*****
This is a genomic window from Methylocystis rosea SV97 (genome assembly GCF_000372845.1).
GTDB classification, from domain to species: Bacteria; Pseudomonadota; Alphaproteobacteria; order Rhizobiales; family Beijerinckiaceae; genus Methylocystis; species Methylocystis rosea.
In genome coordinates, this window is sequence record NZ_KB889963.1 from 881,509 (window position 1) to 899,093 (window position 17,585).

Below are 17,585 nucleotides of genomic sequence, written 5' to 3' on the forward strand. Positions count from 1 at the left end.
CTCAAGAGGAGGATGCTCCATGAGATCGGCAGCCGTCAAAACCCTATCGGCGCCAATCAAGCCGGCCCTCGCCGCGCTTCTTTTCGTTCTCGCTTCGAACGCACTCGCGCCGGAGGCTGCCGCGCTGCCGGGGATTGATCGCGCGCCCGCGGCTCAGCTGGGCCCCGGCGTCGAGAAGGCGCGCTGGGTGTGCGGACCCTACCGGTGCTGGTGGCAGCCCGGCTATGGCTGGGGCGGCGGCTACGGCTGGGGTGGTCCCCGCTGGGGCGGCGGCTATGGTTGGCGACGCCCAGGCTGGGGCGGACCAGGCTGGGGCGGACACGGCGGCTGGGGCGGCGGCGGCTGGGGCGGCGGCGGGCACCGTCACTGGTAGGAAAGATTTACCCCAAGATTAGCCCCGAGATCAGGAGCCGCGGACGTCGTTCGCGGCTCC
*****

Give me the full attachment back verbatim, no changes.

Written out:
This is a genomic window from Methylocystis rosea SV97 (genome assembly GCF_000372845.1).
GTDB classification, from domain to species: Bacteria; Pseudomonadota; Alphaproteobacteria; order Rhizobiales; family Beijerinckiaceae; genus Methylocystis; species Methylocystis rosea.
In genome coordinates, this window is sequence record NZ_KB889963.1 from 881,509 (window position 1) to 899,093 (window position 17,585).

Below are 17,585 nucleotides of genomic sequence, written 5' to 3' on the forward strand. Positions count from 1 at the left end.
CTCAAGAGGAGGATGCTCCATGAGATCGGCAGCCGTCAAAACCCTATCGGCGCCAATCAAGCCGGCCCTCGCCGCGCTTCTTTTCGTTCTCGCTTCGAACGCACTCGCGCCGGAGGCTGCCGCGCTGCCGGGGATTGATCGCGCGCCCGCGGCTCAGCTGGGCCCCGGCGTCGAGAAGGCGCGCTGGGTGTGCGGACCCTACCGGTGCTGGTGGCAGCCCGGCTATGGCTGGGGCGGCGGCTACGGCTGGGGTGGTCCCCGCTGGGGCGGCGGCTATGGTTGGCGACGCCCAGGCTGGGGCGGACCAGGCTGGGGCGGACACGGCGGCTGGGGCGGCGGCGGCTGGGGCGGCGGCGGGCACCGTCACTGGTAGGAAAGATTTACCCCAAGATTAGCCCCGAGATCAGGAGCCGCGGACGTCGTTCGCGGCTCC